The behaviour you ignore is the behaviour you condone!
There is much talk about the concept of “corporate culture” in today’s business and academic press.
A recent Google search for the phrase “corporate culture” turned up 621 million hits in 0.21 seconds. (a search for “leadership” turned up 456 million, while “productivity” only 264 million hits).
And it’s not just newspapers and human resource journals that publish articles on corporate culture, but academic and professional journals such as the Harvard Business Review, MIT Sloan Management Review, The Economist, Forbes and Fortune magazine. The list of books and articles are endless, as are the definitions of corporate culture.
Culture Comes From . . .
A company culture is a collection of habitual behaviours that govern how people solve business problems and how they interact with one another. Some cultures are rich with open, honest communication, very little complaining or blaming, and intense feelings of pride and accountability for getting work done. Another company culture, even in the same industry, can be filled with blaming, bad-mouthing other groups, “not my job” attitudes, habitually taking short cuts to get things done.
If you travel for business, then you are familiar with the vastly different cultures of Virgin Airlines and Southwest Airlines from those of British Airways or American Airlines. One is upbeat, open, welcoming, the other gives passengers the feeling that the staff hate their jobs (or hate the customer).
So where do these vastly different collections of habitual and ingrained behaviours come from?
One of the most subtle, and yet powerful, culture building mechanisms is the behaviour of leaders and managers when they see any employee (hourly or executive) behaving in a manner that is not in line with the stated ethos of the company (if they have one) or that is detrimental to good customer service, product quality or team cohesion.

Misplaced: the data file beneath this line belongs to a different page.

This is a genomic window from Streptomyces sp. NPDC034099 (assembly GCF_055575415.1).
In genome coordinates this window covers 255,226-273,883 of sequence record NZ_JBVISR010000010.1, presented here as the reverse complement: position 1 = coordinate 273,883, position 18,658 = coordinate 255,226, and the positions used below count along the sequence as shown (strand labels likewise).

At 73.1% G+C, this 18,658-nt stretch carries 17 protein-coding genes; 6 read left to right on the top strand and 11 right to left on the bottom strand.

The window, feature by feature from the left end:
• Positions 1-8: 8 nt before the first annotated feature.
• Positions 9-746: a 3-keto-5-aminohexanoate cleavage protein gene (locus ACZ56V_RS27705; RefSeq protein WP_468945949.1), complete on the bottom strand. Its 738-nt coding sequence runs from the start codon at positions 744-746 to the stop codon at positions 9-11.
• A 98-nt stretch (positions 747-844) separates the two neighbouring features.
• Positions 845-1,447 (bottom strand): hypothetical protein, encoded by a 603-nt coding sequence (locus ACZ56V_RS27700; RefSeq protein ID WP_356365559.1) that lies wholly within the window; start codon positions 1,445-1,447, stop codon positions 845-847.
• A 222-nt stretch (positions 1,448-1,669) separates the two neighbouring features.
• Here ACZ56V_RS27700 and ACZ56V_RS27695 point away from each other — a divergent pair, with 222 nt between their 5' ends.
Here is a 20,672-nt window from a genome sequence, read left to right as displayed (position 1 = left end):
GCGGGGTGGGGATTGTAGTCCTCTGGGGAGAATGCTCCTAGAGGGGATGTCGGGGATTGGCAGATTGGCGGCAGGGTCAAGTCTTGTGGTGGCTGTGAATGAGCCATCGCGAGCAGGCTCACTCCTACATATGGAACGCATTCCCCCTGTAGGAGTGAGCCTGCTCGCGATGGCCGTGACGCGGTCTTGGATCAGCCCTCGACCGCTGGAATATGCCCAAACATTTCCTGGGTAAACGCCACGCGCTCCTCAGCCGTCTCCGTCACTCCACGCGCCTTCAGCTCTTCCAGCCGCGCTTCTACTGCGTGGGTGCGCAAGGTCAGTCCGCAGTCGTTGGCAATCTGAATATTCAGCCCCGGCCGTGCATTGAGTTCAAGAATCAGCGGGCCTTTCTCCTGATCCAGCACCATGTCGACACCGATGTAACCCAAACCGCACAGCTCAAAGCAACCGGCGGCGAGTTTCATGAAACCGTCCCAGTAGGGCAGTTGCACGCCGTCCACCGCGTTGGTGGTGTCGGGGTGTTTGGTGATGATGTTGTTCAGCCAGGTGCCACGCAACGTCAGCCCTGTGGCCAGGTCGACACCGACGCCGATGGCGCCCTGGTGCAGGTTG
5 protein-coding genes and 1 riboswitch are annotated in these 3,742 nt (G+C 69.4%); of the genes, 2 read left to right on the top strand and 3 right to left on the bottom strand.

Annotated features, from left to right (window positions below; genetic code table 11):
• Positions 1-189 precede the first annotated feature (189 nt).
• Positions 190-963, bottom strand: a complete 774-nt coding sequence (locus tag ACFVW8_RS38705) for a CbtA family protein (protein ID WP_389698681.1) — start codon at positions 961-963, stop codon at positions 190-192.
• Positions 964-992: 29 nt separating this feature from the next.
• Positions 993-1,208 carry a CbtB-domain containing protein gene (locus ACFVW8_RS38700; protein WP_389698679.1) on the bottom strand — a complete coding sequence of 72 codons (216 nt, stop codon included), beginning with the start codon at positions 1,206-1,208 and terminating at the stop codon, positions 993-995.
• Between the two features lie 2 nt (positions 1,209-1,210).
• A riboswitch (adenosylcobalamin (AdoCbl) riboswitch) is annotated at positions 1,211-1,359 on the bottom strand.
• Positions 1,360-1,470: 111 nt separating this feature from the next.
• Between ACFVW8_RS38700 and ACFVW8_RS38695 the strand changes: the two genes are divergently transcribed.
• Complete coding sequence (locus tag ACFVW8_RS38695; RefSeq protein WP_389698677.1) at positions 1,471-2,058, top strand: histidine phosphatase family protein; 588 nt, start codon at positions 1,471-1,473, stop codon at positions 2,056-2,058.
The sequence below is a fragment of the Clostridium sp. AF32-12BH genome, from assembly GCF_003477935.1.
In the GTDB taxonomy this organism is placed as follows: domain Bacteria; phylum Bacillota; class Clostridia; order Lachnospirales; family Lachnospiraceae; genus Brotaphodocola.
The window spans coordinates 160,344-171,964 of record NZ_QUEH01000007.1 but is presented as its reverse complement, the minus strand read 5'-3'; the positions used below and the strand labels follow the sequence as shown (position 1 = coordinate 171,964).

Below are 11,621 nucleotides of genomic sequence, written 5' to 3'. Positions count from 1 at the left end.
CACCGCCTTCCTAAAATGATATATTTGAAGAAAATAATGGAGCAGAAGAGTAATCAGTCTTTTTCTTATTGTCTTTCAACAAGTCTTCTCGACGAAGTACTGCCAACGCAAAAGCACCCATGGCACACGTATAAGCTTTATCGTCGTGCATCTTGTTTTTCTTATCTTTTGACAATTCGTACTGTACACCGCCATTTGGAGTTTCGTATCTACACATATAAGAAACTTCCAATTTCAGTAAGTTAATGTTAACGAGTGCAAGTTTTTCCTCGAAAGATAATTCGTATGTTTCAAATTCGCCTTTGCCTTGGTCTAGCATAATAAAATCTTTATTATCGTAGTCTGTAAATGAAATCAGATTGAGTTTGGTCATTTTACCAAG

Most leaders and managers tend to walk on by the individual displaying the bad behaviour. Oh, they will grumble about such poor behaviour, usually to their co-workers, but rarely will they take a stand, talk to the person, explain that such behaviour or attitudes are not tolerated in this company and ask if there is a reason they are behaving that way? More often than not such a supportive and direct dialogue uncovers some level of frustration, either personal or about the company, that is bother that employee. This now becomes a “coachable moment” where real employee development and learning can take place.
How many “coachable moments” have you walked right by?
You get the culture you tolerate! You build the culture you want through “coachable moments”. And building and sustaining a culture is everyone’s job!
Note: this concept of “coachable moments” is taken from my forthcoming book – ADVANTAGE: The CEO’s Guide to Corporate Culture, due out at the end of the year.
Tight Lines . . .
John R Childress